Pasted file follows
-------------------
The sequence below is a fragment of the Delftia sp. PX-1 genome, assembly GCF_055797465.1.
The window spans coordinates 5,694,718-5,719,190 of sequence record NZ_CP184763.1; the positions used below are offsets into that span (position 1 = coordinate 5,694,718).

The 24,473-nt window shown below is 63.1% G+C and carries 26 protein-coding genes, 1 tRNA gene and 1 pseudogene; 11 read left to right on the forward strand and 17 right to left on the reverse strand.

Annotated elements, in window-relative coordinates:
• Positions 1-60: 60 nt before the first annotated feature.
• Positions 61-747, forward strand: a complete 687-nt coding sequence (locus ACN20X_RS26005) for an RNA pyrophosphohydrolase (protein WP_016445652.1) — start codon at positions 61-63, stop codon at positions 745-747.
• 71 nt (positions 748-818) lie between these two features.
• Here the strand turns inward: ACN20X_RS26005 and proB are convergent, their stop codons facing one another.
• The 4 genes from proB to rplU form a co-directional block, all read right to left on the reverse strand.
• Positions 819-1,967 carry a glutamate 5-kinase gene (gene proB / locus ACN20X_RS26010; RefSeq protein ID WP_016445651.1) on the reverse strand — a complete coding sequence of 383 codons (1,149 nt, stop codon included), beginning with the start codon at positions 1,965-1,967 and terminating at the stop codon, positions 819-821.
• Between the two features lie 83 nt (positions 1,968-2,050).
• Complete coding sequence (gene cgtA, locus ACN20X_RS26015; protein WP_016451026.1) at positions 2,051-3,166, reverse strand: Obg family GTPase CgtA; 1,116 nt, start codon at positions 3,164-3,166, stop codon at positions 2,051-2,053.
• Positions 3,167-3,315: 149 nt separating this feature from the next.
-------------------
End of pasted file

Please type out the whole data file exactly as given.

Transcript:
The sequence below is a fragment of the Delftia sp. PX-1 genome, assembly GCF_055797465.1.
The window spans coordinates 5,694,718-5,719,190 of sequence record NZ_CP184763.1; the positions used below are offsets into that span (position 1 = coordinate 5,694,718).

The 24,473-nt window shown below is 63.1% G+C and carries 26 protein-coding genes, 1 tRNA gene and 1 pseudogene; 11 read left to right on the forward strand and 17 right to left on the reverse strand.

Annotated elements, in window-relative coordinates:
• Positions 1-60: 60 nt before the first annotated feature.
• Positions 61-747, forward strand: a complete 687-nt coding sequence (locus ACN20X_RS26005) for an RNA pyrophosphohydrolase (protein WP_016445652.1) — start codon at positions 61-63, stop codon at positions 745-747.
• 71 nt (positions 748-818) lie between these two features.
• Here the strand turns inward: ACN20X_RS26005 and proB are convergent, their stop codons facing one another.
• The 4 genes from proB to rplU form a co-directional block, all read right to left on the reverse strand.
• Positions 819-1,967 carry a glutamate 5-kinase gene (gene proB / locus ACN20X_RS26010; RefSeq protein ID WP_016445651.1) on the reverse strand — a complete coding sequence of 383 codons (1,149 nt, stop codon included), beginning with the start codon at positions 1,965-1,967 and terminating at the stop codon, positions 819-821.
• Between the two features lie 83 nt (positions 1,968-2,050).
• Complete coding sequence (gene cgtA, locus ACN20X_RS26015; protein WP_016451026.1) at positions 2,051-3,166, reverse strand: Obg family GTPase CgtA; 1,116 nt, start codon at positions 3,164-3,166, stop codon at positions 2,051-2,053.
• Positions 3,167-3,315: 149 nt separating this feature from the next.